Many small businesses are actually run as a partnership form rather than other types of business forms like corporations. Partnerships may be formed when more than one person comes together to do business with the aim of making profits. Partnerships can be formed either formally through a partnership agreement, or informally through an oral agreement or by the parties’ conduct.
Even for smaller business endeavors, partnerships can involve many different issues. These can include:
- Allocation of business assets and property amongst partners
- Division of duties and responsibilities of the partners
- Whether partners are general or limited, and what the roles are associated with each
- Specific issues such as company trade secrets and privileged information
One of the main distinguishing characteristics of a partnership is that it will terminate if any of the general partners becomes deceased or otherwise incapacitated. Therefore, the issue of continuity of the business goals and transferability of the operations often arises with partnerships. Legal issues in a small business partnership can be minimized through a well-written partnership agreement.
Unlike corporations, where the members often shielded from liability, partners can be held individually liable for the losses or debts associated with the partnership endeavor, unless the partnership is a limited partnership wherein the limited partners are also shielded from liability. This means that the partnership’s name does not always bear the financial burden when it comes to losses. Instead, creditors can reach the individual assets of each member if they need to.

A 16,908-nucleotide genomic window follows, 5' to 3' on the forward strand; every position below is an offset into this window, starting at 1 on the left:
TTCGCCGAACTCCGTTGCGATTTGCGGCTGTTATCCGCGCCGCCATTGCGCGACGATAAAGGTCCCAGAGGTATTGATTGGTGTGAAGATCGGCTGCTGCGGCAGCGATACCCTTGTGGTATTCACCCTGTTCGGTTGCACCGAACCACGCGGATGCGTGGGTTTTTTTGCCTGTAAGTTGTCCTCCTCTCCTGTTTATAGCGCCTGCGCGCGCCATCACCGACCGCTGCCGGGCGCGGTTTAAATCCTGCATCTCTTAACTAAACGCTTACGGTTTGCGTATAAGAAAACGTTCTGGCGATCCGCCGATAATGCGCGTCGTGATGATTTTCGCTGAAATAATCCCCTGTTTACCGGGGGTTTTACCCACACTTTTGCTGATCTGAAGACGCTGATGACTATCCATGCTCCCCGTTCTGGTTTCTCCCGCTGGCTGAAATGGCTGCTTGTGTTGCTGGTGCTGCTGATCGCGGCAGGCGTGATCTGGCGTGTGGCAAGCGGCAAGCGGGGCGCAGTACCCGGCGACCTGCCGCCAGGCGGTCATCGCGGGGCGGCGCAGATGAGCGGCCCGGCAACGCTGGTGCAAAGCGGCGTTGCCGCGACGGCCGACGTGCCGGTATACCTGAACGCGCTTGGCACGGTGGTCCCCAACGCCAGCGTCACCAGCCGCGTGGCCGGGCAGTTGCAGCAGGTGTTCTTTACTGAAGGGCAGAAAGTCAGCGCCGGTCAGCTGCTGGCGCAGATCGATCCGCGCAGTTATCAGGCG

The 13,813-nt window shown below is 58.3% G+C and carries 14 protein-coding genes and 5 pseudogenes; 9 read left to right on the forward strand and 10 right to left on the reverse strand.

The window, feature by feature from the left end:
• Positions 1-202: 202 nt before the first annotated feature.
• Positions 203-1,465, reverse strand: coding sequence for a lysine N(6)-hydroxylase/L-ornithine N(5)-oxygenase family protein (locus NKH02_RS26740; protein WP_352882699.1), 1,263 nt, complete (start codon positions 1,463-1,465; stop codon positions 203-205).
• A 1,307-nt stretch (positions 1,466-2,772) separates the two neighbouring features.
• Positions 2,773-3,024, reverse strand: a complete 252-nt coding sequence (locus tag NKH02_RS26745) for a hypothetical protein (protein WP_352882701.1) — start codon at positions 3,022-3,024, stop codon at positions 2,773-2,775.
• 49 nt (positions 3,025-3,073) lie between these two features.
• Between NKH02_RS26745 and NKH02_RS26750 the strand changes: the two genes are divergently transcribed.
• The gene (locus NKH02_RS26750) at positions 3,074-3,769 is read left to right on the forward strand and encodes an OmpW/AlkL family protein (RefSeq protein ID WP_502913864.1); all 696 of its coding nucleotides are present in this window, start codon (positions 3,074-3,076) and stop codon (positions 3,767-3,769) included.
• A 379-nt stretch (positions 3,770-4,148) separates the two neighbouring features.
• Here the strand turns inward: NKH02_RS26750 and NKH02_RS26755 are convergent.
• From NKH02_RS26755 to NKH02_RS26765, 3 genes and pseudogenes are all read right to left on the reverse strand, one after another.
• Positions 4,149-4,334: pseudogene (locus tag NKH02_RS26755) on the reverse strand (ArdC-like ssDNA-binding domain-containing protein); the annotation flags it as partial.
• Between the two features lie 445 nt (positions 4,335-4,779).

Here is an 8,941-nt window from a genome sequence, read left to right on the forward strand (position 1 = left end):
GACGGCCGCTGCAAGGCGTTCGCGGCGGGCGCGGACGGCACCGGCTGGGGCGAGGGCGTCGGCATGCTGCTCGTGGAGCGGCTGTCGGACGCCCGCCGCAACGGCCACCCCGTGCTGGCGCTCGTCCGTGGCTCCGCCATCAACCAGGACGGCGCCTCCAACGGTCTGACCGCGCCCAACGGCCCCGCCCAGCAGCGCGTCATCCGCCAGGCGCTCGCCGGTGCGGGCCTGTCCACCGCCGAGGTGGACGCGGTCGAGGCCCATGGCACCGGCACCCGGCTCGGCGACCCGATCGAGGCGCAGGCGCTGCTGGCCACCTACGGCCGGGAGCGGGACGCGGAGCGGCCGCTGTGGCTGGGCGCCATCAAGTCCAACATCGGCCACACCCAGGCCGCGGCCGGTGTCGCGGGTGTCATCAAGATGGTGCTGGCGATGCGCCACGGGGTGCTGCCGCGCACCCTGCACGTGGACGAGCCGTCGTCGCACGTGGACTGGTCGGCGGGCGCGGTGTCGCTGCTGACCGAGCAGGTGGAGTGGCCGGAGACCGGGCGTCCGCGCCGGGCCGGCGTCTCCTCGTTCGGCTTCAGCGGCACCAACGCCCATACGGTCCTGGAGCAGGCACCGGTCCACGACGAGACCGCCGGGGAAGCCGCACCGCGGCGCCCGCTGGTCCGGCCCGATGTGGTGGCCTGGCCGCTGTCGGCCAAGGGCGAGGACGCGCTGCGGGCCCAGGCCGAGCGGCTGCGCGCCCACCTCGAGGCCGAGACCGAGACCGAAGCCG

This is important to consider, especially for small businesses that are just starting out and are still contemplating the type of business form to use. Partnerships can be easy to form, but they can also be quite transient and may offer limited protection for partners in terms of liability.
Partnerships can sometimes be an ideal business form for smaller business operations. You may wish to consult with a business lawyer if you need advice on forming a partnership. Your lawyer can help you when it comes to filing papers, drafting documents, and other tasks. Also, in the event of a legal conflict, your attorney can help you file a lawsuit and can represent you during the entire trial process.